Each intermediate RSVP-capable router along the distribution tree intercepts Path messages and checks them for validity. If an error is detected then the router will drop the Path message and send a PathErr message upstream to inform the sender who can then take appropriate action.
Assuming the Path message is valid the router does the following: Update the path state entry for the sender identified by the Sender Template. If no path state exists then create it. Path state includes the Sender Tspec, the address, Phop of the previous hop upstream router and optionally an Adspec. The Phop address needs to be stored in order to route Resv messages in the reverse direction up the tree. The Sender Tspec provides a ceiling to clip any inadvertently over- specified Tspecs subsequently received in Resv messages Set cleanup timer equal to cleanup timeout interval and restart timer. Associated with each path state entry is a cleanup timer, the expiration of which triggers deletion of the path state. Expiration of the timer will be prevented if a Path message for the entry is received at least once every cleanup timeout interval. This is the so-called RSVP “soft state” mechanism and ensures that state automatically times out if routing changes while subsequent Path messages install state along the new routing path. In this way the use of soft-state rather than hard- state helps to maintain much of the robustness of the initial Internet design concepts whereby all flow-related state was restricted to the end systems[#!clark88!#]
The router is also responsible for generating Path messages based on the stored path state and forwarding them down the routing tree making sure that for each outgoing interface the Adspec(see section 2.9.4) and Phop objects are updated accordingly. Path messages will be generated and forwarded whenever RSVP detects any changes to stored path state or is informed by the underlying routing protocol of a change in the set of outgoing interfaces in the data forwarding path. Otherwise, a Path message for each specific path state entry is created and forwarded every refresh period timeout interval in order to refresh downstream path state. The refresh period timeout interval is several times smaller than the cleanup timeout interval so that occasional lost Path messages can be tolerated without triggering unnecessary deletion of path state.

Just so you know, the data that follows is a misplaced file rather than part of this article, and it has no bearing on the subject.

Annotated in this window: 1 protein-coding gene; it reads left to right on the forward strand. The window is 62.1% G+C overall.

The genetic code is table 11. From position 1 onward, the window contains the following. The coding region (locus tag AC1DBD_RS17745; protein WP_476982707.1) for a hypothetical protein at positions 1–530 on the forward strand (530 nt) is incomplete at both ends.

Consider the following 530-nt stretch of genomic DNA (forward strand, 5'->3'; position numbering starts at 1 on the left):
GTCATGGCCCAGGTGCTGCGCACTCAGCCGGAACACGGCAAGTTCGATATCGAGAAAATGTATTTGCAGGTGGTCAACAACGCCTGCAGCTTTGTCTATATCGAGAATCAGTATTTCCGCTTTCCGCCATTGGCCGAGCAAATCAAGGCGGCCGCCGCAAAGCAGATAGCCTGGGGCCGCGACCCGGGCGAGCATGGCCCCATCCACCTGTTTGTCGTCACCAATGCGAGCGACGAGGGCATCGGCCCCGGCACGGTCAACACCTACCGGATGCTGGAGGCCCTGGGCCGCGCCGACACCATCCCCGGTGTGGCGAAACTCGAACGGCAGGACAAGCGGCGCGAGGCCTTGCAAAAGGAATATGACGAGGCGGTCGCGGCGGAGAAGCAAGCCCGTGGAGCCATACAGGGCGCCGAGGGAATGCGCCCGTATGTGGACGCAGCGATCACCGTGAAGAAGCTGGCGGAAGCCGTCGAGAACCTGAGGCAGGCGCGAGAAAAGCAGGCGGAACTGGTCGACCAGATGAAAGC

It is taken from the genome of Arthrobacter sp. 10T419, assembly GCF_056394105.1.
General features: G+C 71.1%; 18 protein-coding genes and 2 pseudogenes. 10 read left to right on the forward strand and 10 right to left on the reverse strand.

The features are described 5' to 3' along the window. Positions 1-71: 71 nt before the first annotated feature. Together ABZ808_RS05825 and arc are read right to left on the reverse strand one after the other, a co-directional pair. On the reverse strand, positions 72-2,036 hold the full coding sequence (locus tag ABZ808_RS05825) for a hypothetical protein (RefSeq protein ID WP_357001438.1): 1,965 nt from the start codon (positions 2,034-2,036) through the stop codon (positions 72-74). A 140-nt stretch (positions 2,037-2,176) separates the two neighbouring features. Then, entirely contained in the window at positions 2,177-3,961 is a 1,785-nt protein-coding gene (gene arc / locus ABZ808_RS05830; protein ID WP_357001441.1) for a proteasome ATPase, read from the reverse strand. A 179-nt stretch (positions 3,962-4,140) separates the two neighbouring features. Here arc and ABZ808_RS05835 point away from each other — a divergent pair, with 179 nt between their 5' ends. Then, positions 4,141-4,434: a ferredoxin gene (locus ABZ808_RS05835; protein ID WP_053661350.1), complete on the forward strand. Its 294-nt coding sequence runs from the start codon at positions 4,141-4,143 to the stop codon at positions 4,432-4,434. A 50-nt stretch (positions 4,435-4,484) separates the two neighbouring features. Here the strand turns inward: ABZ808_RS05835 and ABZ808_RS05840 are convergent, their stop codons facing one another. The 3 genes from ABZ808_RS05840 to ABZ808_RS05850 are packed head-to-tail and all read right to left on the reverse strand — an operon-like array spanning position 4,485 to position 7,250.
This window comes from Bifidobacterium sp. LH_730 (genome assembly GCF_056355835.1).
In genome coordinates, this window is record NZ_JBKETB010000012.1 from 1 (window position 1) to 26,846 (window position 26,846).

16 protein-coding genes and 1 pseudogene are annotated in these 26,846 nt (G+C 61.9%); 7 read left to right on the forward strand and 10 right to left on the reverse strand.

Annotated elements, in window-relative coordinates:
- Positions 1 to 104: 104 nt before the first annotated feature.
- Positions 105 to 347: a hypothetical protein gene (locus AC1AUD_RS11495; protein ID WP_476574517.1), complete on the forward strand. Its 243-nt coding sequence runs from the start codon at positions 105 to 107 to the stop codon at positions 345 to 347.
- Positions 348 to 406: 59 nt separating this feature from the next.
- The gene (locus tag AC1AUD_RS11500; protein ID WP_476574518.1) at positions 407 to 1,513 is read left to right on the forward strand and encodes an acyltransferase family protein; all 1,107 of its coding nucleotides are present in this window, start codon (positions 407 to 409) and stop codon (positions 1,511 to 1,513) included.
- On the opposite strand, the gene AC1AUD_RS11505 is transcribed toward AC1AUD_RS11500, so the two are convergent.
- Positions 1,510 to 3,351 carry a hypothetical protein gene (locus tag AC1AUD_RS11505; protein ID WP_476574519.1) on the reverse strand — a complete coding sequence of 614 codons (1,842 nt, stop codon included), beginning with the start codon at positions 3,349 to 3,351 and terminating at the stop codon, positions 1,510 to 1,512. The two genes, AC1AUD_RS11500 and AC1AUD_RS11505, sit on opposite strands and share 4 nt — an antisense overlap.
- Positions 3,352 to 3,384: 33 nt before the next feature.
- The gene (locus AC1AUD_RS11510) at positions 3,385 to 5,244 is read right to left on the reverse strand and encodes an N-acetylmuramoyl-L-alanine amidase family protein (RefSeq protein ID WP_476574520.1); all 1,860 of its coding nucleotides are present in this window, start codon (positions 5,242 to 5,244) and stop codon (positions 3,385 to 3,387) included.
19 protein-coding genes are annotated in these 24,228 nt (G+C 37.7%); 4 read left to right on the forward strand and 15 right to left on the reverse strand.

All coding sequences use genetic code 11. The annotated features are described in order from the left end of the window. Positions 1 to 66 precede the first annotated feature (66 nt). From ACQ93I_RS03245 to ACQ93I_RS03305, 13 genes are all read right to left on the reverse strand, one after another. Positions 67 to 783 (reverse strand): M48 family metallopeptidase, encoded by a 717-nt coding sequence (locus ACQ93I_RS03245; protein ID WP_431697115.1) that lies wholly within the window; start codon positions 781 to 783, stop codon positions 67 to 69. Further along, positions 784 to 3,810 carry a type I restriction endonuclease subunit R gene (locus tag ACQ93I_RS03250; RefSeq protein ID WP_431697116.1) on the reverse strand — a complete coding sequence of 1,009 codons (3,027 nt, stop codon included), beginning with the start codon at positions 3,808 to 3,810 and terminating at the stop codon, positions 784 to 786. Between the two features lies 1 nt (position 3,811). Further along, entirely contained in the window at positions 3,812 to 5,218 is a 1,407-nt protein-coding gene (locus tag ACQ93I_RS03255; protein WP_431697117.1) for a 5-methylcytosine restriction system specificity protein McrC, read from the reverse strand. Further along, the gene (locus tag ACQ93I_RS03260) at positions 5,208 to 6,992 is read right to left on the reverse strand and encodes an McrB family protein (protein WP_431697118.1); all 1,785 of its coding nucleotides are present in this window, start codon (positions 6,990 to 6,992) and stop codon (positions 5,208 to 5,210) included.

However it is still a good idea that a minimum network bandwidth and router processing resources be configured for RSVP messages to protect them from congestion losses.
Although all path state would eventually timeout in the absence of any refreshes via Path messages, RSVP includes an additional message, PathTear to expedite the process. PathTear messages travel across the same path as Path messages and are used to explicitly tear down path state. PathTear messages are generated whenever a path state entry is deleted and so a PathTear message generated by a sender will result in deletion of all downstream path state for that sender. Typically, senders do this as soon as they leave the communications session. Also, deletion of any path state entry triggers deletion of any dependent reservation state(see section 2.9).